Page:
I did end up losing my friendship with J over this, slowly at first but by the start of high school we were like strangers. She must have learned a valuable lesson from it though, I heard she never tried to strong-arm anyone like that again, nor did she ever steal anything again. Perhaps that made it worthwhile.

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11 thoughts on “Youthful Misadventures

  1. You got to go to the concert. When I was young I got in trouble for various things, but two things I refused to do was steal and destroy other people’s property. I never had many friends, but then I never got into serious trouble like a lot kids I knew.

    • It’s funny cause I was usually the voice of caution and logic in my groups of friends and yet even though I kept their kids safe many parents thought I was the reason their children got into trouble, they refused to think their kids made poor choices. I was also against theft and destruction of property, and bad driving habits.

  2. Sometimes it is just necessary to stand up for what you believe is right, even if it means losing a friend. Excellent post DBA. Thank you.

  3. I love your story. Lots of lessons from that day.

    It also brought some memories up for me. One was visiting my mother after I graduated college. I was only going to be there for a week, if that…. and I had lived away from home for the four years of college. I told my mother that I was going with friends to a tiny rock concert in a park in West Palm Beach, Florida that evening. She told me I couldn’t go. I couldn’t believe it….. I was almost 21 at the time. I asked her what she was going to do if I went. She said she would ground me! I went to the rock concert.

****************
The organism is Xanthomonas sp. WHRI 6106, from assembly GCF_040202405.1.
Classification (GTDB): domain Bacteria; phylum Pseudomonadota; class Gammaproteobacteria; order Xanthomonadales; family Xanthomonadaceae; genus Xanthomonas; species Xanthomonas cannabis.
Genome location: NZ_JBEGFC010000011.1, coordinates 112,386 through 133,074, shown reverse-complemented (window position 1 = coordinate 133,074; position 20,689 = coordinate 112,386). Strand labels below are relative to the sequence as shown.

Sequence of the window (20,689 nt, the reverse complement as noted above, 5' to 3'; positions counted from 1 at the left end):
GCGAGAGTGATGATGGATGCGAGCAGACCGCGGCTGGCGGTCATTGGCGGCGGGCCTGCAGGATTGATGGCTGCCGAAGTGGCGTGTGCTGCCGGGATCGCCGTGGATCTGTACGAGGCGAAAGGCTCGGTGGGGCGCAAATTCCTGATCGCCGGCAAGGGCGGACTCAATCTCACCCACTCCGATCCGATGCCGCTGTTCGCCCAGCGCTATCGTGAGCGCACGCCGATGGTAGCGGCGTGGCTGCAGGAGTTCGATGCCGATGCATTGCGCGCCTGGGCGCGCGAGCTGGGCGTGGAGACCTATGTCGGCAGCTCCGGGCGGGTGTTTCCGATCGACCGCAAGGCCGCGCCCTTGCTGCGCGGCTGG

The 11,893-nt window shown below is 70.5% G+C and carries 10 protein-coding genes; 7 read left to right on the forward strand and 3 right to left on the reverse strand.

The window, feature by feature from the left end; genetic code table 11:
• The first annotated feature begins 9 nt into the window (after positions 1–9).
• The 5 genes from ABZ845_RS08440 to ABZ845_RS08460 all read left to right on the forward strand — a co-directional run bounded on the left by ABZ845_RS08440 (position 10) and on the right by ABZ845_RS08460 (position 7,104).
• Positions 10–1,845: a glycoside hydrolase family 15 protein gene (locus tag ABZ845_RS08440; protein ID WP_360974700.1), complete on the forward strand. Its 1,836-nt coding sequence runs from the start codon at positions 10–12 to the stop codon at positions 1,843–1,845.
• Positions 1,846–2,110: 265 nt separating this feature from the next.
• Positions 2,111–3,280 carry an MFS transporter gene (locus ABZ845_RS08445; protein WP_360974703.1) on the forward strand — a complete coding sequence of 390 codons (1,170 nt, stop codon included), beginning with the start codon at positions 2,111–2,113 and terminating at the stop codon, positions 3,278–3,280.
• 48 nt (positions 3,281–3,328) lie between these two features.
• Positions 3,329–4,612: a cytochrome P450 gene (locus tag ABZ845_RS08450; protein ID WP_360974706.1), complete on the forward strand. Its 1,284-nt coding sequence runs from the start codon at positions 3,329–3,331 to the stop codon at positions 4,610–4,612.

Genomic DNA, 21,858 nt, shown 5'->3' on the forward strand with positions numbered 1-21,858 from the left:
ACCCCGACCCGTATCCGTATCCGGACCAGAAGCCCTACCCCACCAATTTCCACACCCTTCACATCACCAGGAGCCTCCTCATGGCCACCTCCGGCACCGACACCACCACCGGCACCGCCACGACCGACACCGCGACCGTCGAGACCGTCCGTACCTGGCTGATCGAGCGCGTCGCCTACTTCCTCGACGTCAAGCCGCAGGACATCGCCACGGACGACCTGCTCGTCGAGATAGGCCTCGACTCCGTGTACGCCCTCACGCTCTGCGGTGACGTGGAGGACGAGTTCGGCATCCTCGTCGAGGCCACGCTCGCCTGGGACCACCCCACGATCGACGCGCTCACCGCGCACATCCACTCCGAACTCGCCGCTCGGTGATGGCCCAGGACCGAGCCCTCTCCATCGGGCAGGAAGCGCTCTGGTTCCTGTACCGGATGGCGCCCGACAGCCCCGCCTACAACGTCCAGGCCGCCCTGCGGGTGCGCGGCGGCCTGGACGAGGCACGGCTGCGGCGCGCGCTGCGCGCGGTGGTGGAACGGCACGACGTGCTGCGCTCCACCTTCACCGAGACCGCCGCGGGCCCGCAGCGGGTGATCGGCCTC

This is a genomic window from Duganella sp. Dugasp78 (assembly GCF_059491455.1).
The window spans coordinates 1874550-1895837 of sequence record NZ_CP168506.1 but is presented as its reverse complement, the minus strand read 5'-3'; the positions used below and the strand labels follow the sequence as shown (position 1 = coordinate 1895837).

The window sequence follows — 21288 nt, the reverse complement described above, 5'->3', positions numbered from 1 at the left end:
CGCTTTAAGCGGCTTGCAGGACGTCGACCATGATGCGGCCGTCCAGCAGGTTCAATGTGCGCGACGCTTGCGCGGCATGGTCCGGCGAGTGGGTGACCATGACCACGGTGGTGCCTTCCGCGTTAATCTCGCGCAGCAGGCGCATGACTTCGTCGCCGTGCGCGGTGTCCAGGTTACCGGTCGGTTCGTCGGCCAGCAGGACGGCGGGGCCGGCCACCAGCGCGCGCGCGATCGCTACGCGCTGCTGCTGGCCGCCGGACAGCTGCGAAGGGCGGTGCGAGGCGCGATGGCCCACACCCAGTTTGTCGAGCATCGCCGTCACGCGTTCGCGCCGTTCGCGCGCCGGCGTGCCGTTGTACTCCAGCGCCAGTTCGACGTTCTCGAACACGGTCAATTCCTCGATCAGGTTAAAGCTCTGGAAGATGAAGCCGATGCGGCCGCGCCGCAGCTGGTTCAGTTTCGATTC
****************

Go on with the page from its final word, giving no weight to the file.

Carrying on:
Little did she know that when we left Florida the next week we were going to the Atlanta International Pop Festival, which was a rock festival that drew somewhere between 250,000 and 500,000 people! That was definitely a major life experience.

    • Oh lord, 500,000 people, I think I’d be too overwhelmed to function with that many people surrounding me…it would be a major life experience for sure! Was/is your momma one of those “in my house you follow my rules” ladies?

      • It was something I was glad I did, but never would have done again. It was 102 degrees and no shade. Limited food and water. But we saw Janis Joplin, cast from Hair, Richie Havens and many, many more.

        My mother didn’t know what to make of me. I had never been any problem when I lived at home but I had done a lot of exciting things that she didn’t approve of when I was in college. She just pulled out the only consequence she could think of! I had never needed any consequence beyond being sent to my room when I lived at home. I spent a lot of time pouting in my room as a child.